In terms of presentation, Spec Ops is above average and it’s evident that the design team tried their damndest to create a unique setting for a game that falls into a saturated genre. The result is an atmosphere that’s more akin to a post apocalypse than a military shooter. The wastes of Dubai are detailed and horrific, with executed people and corpses hanging from street lights. Dust storms frequently blow in to obscure your vision, and the way that the desert sands flow and cascade down debris is very well done. You’ll also come across numerous impressive set pieces, and anyone who has actually visited Dubai will be able to identify some of the city’s more iconic structures.
So far so good, but Spec Ops does have some niggling issues. The cover system is a temperamental creature and getting out of cover can be frustrating, which makes avoiding numerous grenades somewhat difficult. Additionally, the game’s checkpoints can be a little shoddy at times.
The multiplayer portion of the game is very definitely a tacked-on offering; it was developed by a completely different developer called Darkside Game Studios and to be honest it adds very little to the package. You will play it once but then return to other multiplayer shooters to scratch your itch. That being said, I would say that the single player experience alone is well worth the price of admission.
Gameplay-wise, there is very little to fault Spec Ops on and any fan of third-person shooters will be able to find enjoyment throughout the 10+ hour campaign. But, as previously mentioned, that’s not why you should play Spec Ops. You should play Spec Ops for the experience that its plotline forces on you. You should play Spec Ops in order to see a game developer triumph in turning a military shooter into a piece of interactive story telling. You should play Spec Ops in order to witness the character development of Captain Walker; a man that begins his mission inflated by noble intentions, only to be forced into making morally ambiguous decisions that slowly devolve his “hero” status into something that’s barely recognisable as such. You should play Spec Ops for its four different endings that allow you to conclude your experience in whichever manner you feel might absolve your actions. But above all, you should play Spec Ops because it is so bold in its execution, and the game deserves to played by as many people as possible.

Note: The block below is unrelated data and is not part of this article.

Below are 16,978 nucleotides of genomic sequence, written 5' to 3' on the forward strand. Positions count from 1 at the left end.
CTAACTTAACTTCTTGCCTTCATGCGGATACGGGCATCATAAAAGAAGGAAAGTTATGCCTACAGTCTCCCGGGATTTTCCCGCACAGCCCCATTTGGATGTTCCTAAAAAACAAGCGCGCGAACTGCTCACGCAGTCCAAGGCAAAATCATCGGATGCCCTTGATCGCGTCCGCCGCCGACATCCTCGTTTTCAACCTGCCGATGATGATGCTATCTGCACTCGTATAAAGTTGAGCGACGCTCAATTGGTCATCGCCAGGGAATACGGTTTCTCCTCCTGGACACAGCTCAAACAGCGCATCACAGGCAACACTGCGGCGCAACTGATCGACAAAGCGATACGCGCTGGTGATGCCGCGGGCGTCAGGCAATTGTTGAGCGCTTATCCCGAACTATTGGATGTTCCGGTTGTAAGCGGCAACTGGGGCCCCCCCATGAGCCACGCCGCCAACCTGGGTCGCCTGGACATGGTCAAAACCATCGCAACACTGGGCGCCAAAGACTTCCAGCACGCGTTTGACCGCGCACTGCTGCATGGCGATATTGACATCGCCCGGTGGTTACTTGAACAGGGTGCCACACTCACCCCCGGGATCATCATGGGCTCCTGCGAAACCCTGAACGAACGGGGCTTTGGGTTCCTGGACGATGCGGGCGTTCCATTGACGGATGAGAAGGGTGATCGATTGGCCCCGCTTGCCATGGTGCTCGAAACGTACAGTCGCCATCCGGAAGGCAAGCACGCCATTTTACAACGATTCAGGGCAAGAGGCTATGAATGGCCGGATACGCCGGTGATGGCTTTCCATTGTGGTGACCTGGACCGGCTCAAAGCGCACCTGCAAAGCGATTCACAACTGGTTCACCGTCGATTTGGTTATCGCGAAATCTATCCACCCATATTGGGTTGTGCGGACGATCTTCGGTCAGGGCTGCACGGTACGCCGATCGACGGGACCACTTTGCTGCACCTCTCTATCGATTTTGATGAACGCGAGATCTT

[What follows is Miklós’ original bottom line for his Spec Ops review, which I unfortunately had to edit and butcher to force it to fit into the template for our super-fancy score box below. It deserves to be read though, so I’ve simply appended it to the end of the review, like such:]
Spec Ops: The Line is destined to be one of those games that makes it onto every “most underrated games of XYZ” list – an accolade that’s simultaneously fantastic and utterly depressing.
[And now for the edited version contained within said fancy score box. – Games ed.]